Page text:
More than avoiding repression, what matters is how we deal with it. We need to always be finding ways to show those targeted they are not alone — this makes it easier for them to get through it with strength and integrity. As people move through the justice system, displays of solidarity and practical support make a real difference in the outcome. We need to show that those who are brave and take risks will be supported if we want to be brave together again in the future and see our movements grow.

We want to provide a space where defendants can write about their experiences with repression and criminalization, statements of solidarity, and updates about the charges, which will be posted on our Updates section.

We want to help defendants to fund raise for their legal battles, where we provide links to different defendants and communities’ GoFundMe pages.

We want to help defendants feel more supported in the incredibly isolating process of state criminalization, and are offering a PO box where letters of support, postcards, and zines can be sent, which we we then forward to defendants.

And, finally, we want to create an email campaign to pressure for charges to be dropped or for prominent figures to publicly support charges being dropped. We have created a basic sample template for a (polite) email, and a list of talking points that defendants have given us, and compiled a list of emails for it to be sent to.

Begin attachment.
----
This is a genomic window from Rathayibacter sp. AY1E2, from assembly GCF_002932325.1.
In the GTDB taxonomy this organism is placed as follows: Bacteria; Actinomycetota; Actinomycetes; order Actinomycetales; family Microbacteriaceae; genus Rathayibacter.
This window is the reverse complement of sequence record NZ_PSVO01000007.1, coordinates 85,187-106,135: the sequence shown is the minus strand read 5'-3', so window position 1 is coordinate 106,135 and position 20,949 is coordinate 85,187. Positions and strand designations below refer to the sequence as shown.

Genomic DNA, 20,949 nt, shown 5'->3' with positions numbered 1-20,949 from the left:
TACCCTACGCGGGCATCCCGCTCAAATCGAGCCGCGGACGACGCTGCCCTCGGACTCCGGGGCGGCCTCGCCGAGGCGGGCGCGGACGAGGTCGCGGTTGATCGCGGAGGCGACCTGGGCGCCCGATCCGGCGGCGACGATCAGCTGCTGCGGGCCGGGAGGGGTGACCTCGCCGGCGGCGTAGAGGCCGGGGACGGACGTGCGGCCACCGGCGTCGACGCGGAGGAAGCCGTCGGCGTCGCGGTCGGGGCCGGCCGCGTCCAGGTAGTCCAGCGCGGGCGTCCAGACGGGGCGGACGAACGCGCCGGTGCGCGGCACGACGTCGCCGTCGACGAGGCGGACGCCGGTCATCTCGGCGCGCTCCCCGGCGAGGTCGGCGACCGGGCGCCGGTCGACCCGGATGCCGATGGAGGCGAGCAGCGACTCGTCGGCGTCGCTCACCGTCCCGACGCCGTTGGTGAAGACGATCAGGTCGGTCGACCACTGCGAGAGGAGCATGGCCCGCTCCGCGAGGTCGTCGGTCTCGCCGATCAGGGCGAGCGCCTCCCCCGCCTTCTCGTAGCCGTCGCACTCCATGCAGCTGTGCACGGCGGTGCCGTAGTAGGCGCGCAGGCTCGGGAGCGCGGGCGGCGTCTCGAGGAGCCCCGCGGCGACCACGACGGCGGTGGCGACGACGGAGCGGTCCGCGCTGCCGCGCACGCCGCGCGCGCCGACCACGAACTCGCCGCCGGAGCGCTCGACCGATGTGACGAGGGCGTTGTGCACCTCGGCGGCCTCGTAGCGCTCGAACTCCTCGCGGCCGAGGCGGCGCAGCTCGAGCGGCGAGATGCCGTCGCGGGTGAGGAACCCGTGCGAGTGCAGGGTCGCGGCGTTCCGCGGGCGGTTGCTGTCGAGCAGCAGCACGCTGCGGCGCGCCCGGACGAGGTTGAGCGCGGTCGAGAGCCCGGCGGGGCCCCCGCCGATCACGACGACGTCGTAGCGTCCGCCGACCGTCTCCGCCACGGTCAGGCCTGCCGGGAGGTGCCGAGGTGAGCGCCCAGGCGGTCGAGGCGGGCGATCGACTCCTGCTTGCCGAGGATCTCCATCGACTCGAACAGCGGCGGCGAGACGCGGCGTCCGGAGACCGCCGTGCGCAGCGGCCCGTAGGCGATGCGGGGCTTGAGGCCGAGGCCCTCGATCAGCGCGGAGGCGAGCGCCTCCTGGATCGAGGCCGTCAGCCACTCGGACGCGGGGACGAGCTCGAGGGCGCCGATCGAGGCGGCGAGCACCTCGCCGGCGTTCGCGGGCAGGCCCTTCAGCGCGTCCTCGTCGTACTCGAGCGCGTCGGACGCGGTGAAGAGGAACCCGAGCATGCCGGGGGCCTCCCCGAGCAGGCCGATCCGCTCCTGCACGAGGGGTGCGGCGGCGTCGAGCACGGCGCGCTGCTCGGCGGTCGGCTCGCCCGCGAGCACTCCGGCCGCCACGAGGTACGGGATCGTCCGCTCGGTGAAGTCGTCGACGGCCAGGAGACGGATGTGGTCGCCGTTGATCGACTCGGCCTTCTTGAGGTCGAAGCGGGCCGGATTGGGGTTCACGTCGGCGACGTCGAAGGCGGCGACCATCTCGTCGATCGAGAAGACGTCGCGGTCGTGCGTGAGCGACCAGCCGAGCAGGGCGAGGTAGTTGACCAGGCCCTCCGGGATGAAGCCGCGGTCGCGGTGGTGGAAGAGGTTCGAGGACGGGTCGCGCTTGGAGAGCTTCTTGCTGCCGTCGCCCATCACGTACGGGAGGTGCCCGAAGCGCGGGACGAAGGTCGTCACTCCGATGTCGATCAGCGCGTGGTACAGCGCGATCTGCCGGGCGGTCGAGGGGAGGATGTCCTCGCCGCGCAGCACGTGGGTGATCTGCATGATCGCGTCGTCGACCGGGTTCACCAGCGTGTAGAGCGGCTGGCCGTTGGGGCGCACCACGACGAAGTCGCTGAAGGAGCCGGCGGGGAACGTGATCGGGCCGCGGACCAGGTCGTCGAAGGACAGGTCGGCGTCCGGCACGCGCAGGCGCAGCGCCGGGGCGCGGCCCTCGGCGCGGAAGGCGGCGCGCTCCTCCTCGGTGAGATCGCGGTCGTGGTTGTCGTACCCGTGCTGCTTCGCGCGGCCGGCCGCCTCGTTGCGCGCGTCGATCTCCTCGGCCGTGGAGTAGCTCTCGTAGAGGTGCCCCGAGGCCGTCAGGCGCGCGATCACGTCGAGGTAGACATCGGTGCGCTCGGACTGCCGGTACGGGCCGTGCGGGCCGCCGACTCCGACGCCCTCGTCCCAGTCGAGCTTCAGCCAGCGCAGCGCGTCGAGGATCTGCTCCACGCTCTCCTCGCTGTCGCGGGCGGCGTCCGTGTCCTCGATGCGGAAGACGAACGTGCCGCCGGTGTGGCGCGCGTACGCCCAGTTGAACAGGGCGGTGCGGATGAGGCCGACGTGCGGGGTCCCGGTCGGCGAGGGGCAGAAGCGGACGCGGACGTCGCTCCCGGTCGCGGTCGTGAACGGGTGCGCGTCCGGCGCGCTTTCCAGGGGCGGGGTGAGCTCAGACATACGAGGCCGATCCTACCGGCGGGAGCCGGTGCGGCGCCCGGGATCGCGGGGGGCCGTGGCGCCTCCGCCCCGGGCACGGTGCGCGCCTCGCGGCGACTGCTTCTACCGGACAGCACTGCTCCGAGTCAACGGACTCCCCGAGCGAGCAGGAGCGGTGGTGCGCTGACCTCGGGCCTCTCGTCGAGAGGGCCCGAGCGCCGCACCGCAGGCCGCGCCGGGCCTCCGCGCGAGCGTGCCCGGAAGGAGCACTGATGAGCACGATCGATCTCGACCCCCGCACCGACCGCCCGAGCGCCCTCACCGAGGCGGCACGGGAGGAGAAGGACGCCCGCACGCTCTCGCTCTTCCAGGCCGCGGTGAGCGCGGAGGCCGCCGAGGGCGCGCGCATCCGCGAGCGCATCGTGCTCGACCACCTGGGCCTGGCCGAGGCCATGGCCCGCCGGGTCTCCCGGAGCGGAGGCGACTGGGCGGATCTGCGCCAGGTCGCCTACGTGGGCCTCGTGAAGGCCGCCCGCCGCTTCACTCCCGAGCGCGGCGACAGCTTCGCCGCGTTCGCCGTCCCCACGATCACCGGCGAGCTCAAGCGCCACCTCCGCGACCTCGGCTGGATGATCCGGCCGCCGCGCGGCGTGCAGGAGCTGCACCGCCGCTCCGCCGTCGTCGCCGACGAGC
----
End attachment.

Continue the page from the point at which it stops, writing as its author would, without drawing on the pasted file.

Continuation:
Please share this campaign on your various data-mining surveillance platforms and use the hashtag #BlockadeDefense

Wet’suwet’en territory: #ShutDownCanada Anti-Repression Posters Up

Anonymous submission to North Shore. Posters and details of the charges here

A few shots taken a week or two after an experimental exercise in the quaint little picturesque mountain town of Smithers (glad to see most of the posters stayed up!). This little hamlet/colony happens to be located in one of two yintah’s (territories) of the Cas Yikh (Grizzly Bear) – part of the Gidumten Clan of the Wetsuweten – the other Cas Yikh yintah is where the Gidumt’en Checkpoint kicked of the “shutdowncanada” movement with two years of winter blockades.

A very small gesture among gestures. Its super easy way to express a little bit of solidarity with those facing repression from the state for their brave efforts resisting industrial expansion and indigenous genocide. For wheat paste just throw some boiling water into a bucket and whisk in some flour (maybe a little sugar for good measure), grab a brush and you’re good to go. A great excuse to go for a nice stroll with a hot beverage of your choice; have a laugh with a friend or a few (perhaps explore affinities and/or hatch some plans for further action).

After a Winter of Blockades: Updates on criminal charges from #ShutDownCanada (en/fr)

Le français suit l’anglais

After a Winter of Blockades: Updates on criminal charges from #ShutDownCanada

8.5 x 11 pdf poster file for printing or sharing!